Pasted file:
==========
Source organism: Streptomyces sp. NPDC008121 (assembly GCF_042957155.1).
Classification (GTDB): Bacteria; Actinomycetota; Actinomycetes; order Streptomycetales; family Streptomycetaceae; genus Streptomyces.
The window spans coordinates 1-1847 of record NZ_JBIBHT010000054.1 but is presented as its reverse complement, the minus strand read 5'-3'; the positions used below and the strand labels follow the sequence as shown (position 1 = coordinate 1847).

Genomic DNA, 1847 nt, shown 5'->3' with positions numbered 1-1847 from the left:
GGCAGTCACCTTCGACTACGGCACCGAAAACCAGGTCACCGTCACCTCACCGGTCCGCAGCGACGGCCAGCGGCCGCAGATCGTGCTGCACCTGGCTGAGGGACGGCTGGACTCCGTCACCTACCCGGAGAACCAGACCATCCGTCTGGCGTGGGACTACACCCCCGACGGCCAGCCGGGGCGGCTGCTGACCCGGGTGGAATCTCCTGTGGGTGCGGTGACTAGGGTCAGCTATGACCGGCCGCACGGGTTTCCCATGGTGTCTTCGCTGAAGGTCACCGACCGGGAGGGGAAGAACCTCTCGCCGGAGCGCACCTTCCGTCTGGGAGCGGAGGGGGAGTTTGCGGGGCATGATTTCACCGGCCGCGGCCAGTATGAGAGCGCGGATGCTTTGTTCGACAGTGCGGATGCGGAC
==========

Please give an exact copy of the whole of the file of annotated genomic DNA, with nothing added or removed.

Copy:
Source organism: Streptomyces sp. NPDC008121 (assembly GCF_042957155.1).
Classification (GTDB): Bacteria; Actinomycetota; Actinomycetes; order Streptomycetales; family Streptomycetaceae; genus Streptomyces.
The window spans coordinates 1-1847 of record NZ_JBIBHT010000054.1 but is presented as its reverse complement, the minus strand read 5'-3'; the positions used below and the strand labels follow the sequence as shown (position 1 = coordinate 1847).

Genomic DNA, 1847 nt, shown 5'->3' with positions numbered 1-1847 from the left:
GGCAGTCACCTTCGACTACGGCACCGAAAACCAGGTCACCGTCACCTCACCGGTCCGCAGCGACGGCCAGCGGCCGCAGATCGTGCTGCACCTGGCTGAGGGACGGCTGGACTCCGTCACCTACCCGGAGAACCAGACCATCCGTCTGGCGTGGGACTACACCCCCGACGGCCAGCCGGGGCGGCTGCTGACCCGGGTGGAATCTCCTGTGGGTGCGGTGACTAGGGTCAGCTATGACCGGCCGCACGGGTTTCCCATGGTGTCTTCGCTGAAGGTCACCGACCGGGAGGGGAAGAACCTCTCGCCGGAGCGCACCTTCCGTCTGGGAGCGGAGGGGGAGTTTGCGGGGCATGATTTCACCGGCCGCGGCCAGTATGAGAGCGCGGATGCTTTGTTCGACAGTGCGGATGCGGAC